70% of Americans Can’t Answer These Three Questions Correctly

IF this is true, it’s very sad. According to Business Insider, 70% of Americans cannot answer all three of these questions correctly (not sure how they came up with that number, but we’ll go with it).

1. Suppose you had $100 in a savings account and the interest rate was 2 percent per year. After five years, how much do you think you would have in the account if you left the money to grow?

A) more than $102
B) exactly $102
C) less than $102
D) do not know; refuse to answer

2. Imagine that the interest rate on your savings account is 1 percent per year and inflation is 2 percent per year. After one year, would you be able to buy

A) more than
B) exactly the same as
C) less than today with the money in this account
D) do not know; refuse to answer

3. Do you think that the following statement is true or false? “Buying a single company stock usually provides a safer return than a stock mutual fund.”

A) true
B) false
C) do not know; refuse to answer

I would hope all AFM readers could get these questions correct. I’m going to ask my kids when they get home from school. I suggest you do the same.

AFM Reader Question: Roth IRA for Emergency Fund?

I received the following email the other day:

I read a blog post a few weeks ago at Mint.com about using your Roth IRA as an Emergency Fund. Here’s the blog post: Does Using a Roth IRA as an Emergency Fund a Good Idea?

I’ve been following your blog for several years now (you even wrote a blogpost about a question I wrote to you in 2009).

Anyway, I used to contribute to my Roth IRA regularly, but then stopped amid job transitions. I have a decent sized emergency fund set up, and recently decided to target 6 months expenses. I understand not having the entirety of an emergency fund set up in a Roth, since the value can actually go down when you might need it. I was just wondering what your take is on the blog post linked above?



Here are my thoughts:

First I would focus on getting 3 months’ worth of expenses socked away in a cash account for the bulk of the emergency fund. Then, I would invest through a Roth IRA and use it as a backup if necessary. So, I think the strategy has some merit. Yes, there is some risk involved due to volatility but if you already have 3 months saved up in cash, you may never need to take from the Roth.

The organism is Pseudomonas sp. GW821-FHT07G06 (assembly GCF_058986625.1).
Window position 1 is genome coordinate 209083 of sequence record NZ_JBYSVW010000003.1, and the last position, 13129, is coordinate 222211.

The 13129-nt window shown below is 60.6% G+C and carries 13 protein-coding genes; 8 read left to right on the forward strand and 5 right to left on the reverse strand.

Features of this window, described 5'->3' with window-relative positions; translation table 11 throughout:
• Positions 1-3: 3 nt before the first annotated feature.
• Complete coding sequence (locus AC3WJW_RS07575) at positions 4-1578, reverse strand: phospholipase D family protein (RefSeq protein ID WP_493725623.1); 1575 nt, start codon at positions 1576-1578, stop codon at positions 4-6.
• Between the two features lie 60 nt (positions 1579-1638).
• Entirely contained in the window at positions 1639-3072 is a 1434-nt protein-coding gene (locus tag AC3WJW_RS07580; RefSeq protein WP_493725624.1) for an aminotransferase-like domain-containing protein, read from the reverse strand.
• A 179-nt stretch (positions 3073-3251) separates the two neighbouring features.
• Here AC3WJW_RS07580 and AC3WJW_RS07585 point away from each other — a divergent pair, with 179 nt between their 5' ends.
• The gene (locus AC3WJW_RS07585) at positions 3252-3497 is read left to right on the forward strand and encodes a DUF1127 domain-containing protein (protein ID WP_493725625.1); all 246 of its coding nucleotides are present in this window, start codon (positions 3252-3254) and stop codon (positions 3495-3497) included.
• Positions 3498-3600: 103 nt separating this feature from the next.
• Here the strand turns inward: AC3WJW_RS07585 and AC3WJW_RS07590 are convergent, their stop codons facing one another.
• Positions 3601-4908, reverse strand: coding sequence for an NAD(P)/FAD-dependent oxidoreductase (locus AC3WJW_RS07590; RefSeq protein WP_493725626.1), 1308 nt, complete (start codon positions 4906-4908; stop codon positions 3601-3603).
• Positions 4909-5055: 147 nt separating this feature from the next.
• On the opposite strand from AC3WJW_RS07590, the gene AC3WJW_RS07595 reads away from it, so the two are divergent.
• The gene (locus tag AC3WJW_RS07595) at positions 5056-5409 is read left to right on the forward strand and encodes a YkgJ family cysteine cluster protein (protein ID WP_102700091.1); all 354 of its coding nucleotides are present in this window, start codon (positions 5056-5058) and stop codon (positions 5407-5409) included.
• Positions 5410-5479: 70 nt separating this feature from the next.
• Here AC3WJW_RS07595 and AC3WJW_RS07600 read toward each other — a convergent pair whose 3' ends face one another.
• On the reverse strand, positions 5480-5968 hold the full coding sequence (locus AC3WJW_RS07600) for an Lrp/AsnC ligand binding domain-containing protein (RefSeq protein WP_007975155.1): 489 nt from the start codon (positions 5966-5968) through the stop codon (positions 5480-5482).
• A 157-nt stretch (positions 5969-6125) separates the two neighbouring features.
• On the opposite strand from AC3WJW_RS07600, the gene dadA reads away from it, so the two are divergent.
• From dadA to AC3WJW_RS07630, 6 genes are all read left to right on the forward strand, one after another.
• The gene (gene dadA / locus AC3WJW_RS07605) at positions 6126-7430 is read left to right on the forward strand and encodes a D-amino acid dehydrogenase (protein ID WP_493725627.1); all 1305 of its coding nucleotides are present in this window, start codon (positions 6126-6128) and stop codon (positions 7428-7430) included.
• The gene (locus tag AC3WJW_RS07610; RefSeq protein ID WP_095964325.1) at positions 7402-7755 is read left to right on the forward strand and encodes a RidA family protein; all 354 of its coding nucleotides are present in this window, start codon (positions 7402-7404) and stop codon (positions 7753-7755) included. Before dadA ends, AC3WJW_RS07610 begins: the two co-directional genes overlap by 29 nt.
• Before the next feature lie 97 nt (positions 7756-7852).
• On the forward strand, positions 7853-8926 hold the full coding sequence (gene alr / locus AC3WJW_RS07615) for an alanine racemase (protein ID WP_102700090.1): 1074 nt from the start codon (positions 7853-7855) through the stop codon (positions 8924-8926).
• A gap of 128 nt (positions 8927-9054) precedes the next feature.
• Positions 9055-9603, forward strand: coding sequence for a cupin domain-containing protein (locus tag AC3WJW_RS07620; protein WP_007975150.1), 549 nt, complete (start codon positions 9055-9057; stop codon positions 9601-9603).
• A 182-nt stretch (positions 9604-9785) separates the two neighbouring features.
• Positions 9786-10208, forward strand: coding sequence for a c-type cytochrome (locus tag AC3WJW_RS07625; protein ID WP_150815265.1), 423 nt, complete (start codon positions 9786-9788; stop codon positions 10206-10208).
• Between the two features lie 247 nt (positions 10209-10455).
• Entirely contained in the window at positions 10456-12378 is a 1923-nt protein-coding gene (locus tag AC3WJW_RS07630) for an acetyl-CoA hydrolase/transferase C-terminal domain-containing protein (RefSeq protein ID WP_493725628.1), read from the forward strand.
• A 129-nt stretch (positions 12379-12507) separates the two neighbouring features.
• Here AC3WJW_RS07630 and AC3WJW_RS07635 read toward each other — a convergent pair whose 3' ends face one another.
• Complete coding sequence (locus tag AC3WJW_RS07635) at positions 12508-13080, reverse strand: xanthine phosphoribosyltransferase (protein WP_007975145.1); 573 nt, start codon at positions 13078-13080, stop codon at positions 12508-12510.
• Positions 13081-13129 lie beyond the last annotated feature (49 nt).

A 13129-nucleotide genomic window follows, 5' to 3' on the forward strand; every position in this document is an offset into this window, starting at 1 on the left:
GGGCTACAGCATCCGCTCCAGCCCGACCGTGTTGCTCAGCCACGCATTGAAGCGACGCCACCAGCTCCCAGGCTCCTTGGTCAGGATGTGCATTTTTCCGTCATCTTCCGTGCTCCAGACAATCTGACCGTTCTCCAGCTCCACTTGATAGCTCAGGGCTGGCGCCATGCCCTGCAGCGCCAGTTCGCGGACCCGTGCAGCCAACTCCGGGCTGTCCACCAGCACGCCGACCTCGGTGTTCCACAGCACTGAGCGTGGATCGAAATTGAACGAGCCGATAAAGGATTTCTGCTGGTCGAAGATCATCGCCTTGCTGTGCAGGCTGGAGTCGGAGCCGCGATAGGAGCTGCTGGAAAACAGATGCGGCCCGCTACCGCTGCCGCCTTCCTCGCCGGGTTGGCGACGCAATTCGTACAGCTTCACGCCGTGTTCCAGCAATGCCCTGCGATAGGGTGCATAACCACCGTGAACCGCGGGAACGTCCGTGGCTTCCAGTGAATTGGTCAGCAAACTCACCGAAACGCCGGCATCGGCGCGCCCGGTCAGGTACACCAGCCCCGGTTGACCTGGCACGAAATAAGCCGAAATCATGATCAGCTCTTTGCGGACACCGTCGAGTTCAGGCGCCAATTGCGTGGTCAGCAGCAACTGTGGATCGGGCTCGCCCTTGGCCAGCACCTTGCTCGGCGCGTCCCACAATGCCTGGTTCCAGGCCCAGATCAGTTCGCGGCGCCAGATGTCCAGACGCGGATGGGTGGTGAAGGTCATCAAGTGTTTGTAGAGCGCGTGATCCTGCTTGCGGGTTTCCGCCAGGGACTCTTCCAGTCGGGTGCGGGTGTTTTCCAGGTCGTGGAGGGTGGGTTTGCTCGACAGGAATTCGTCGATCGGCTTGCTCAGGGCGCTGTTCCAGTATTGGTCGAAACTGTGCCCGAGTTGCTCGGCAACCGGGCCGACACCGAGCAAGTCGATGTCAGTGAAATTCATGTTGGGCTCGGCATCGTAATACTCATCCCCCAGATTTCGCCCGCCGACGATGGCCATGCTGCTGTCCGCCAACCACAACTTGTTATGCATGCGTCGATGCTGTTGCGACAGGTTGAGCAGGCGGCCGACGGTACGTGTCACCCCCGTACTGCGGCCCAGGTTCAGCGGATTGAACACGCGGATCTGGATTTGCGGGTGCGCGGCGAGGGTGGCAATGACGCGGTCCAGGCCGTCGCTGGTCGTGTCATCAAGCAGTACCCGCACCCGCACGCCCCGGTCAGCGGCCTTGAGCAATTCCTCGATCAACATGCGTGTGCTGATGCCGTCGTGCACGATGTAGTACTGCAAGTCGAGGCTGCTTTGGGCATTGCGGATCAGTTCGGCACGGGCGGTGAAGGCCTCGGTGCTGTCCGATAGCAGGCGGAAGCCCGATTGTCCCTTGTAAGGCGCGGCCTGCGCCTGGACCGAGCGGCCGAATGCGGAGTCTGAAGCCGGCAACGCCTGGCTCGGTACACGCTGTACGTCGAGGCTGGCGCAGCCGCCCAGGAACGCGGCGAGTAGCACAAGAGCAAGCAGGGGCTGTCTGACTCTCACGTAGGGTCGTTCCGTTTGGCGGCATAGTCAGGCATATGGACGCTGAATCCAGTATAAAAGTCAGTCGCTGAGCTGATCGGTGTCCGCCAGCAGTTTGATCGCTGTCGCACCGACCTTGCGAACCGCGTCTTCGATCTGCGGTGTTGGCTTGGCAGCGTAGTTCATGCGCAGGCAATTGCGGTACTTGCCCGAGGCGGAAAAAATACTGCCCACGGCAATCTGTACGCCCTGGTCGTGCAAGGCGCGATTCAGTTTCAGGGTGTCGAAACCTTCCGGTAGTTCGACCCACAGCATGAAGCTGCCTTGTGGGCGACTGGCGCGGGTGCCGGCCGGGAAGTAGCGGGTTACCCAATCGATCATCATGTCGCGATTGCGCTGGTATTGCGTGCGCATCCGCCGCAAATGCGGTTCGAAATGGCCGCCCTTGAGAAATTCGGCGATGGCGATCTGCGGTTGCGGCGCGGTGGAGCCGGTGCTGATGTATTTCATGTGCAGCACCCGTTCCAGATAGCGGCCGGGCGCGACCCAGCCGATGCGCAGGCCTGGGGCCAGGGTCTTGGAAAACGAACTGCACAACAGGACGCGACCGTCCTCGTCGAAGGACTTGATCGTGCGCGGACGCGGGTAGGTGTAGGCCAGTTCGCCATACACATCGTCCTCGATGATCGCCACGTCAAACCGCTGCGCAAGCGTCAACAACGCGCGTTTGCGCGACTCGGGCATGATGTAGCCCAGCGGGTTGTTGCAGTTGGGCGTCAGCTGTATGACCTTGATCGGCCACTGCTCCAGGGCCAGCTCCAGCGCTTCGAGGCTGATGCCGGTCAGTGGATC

The most important thing regarding emergency funds is to make sure you use it just for real emergencies (like the air conditioner goes out or for an insurance deductible). Too many people think new shoes are an emergency.

PLEASE Make Your High School Kids Watch This Financial Planning Video Series!

I just found this on YouTube this morning and have been working my way through the videos. This is very well done except that it’s hard to hear the questions from the audience. Regardless, if you want to give your kids something that will have a positive impact on their lives, have them watch this series. I have listed them all here to make it easy for you. The financial planner’s name is Marnie Aznar and her firm is Aznar Advisors (UPDATE: Her link doesn’t appear to work at this time).

Personal Finance from Rothman Institute on Vimeo.

The Basics: Setting and Reaching Financial Goals

One of the most important areas of personal finance is setting and reaching financial goals. Why are financial goals important? Without them, it’s likely you won’t save and invest your money wisely. Having goals tends to help us focus on what’s important. Without them, we tend to allow life to just happen to us.

What Are Financial Goals?

There are many different kinds of financial goals:

• Get out of debt

• Create an emergency fund

• Pay cash for a new (or used) car

• Downpayment on a house

• College fund

• Retirement

The Goal-Setting Process

I’m not a goal-setting expert but I was able to come up with six steps in the goal-setting process:

1. Determine your goal and the amount of money needed to meet the goal.

2. Set a due date for meeting the goal.

3. Decided what investment vehicle that will be used to meet the goal.

4. Calculate the lump sum or periodic payment that will be needed to meet the goal.

5. Track your progress.

6. Reach your goal.


Let’s look at what the process looks like for someone saving up for a downpayment on a house. Let’s say in 5 years you desire a 20% downpayment on a $200,000 house ($40,000).